Murrow wasn’t the only reporter attacked, either; Don Hollenbeck (played by Ray Wise), another anchor for CBS, was driven to suicide after, among other factors, continuous accusations from newspaper columnist Jack O’Brian that he was a communist. However, Murrow and his dedicated team of writers and journalists were able to bring about the self-destruction of the junior senator from Wisconsin’s blatant attacks on innocent Americans; the film’s dramatic climax comes with the news of both McCarthy being tried by the Senate and Hollenbeck’s suicide.
When asked why he thought this story was important enough to film, Clooney said, “I thought it was a good time to raise the idea of using fear to stifle political debate.” That idea certainly isn’t new, as the film suggests, but it has become a more relevant tactic today. In fact, it seems to be a number of candidates’ main platform.
But we can't forget, the media acts as an instigator; when a candidate says that they will deport all Mexican immigrants, or that they will carpet-bomb the Middle East until the sand “glows in the dark,” or that protesters should be “roughed up” for exercising their First Amendment rights, it is entirely in the hands of the media to call them out for their dangerous rhetoric. Instead, they give the perpetrators hours of free air-time, discussing their remarks with pundits, supporters, and even the candidates themselves.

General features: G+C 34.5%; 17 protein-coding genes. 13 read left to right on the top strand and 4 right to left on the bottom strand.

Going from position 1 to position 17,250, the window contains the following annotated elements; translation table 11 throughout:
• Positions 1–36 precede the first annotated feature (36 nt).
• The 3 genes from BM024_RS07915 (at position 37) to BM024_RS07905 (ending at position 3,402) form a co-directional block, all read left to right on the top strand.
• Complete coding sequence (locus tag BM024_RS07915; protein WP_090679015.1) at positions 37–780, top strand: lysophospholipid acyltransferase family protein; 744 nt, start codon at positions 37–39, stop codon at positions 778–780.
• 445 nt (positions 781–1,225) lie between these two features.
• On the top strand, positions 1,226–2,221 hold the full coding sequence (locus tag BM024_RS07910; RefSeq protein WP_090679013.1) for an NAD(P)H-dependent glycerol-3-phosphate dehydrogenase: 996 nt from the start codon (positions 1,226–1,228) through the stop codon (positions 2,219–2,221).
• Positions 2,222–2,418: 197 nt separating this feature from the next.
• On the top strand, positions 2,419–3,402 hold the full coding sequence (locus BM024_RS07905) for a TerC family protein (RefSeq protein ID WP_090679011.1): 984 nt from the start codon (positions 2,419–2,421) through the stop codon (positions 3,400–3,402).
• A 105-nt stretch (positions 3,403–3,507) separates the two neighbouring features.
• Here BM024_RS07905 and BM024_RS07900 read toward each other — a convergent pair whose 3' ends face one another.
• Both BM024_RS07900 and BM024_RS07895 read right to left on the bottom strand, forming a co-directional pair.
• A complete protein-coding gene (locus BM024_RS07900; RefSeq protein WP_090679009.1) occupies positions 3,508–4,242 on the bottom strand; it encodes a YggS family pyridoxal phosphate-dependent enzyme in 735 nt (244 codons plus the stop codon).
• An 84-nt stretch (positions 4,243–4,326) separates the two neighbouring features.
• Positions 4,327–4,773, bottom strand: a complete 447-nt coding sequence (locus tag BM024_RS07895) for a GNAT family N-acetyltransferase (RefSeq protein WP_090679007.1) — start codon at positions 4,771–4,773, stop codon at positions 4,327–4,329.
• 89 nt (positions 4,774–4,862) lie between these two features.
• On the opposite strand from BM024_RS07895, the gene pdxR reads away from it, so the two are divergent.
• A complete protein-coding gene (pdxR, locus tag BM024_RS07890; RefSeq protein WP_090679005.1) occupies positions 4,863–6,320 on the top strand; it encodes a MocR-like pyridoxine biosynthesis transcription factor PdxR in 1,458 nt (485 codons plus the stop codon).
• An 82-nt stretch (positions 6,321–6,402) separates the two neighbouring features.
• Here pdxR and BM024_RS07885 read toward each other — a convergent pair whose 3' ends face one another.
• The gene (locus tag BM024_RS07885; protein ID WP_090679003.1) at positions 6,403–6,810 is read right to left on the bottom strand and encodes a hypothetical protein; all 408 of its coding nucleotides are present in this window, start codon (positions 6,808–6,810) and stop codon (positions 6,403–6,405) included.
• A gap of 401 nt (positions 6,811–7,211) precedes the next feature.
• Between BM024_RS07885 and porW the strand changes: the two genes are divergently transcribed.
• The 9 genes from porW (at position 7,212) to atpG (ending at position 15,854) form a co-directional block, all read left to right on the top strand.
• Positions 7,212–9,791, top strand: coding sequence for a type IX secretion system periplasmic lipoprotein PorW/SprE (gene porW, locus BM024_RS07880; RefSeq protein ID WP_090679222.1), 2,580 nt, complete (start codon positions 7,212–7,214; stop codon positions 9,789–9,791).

Senator Joseph McCarthy, who bears a striking resemblance to a current G.O.P candidate.
If current members of the media ever need a refresher course, they need to look no further than Edward R. Murrow’s career, and this film. Good Night and Good Luck is an effective case for journalism with integrity because of the choices it makes; instead of hiring an actor to play Senator McCarthy and his constituents, actual archival footage of the Senator’s SCPS meetings was used. This is effective because the audience is now seeing how McCarthy acted and what he actually said. If we look at his behavior and remarks in distaste now, then why are we not viewing our current candidates under the same critical lens?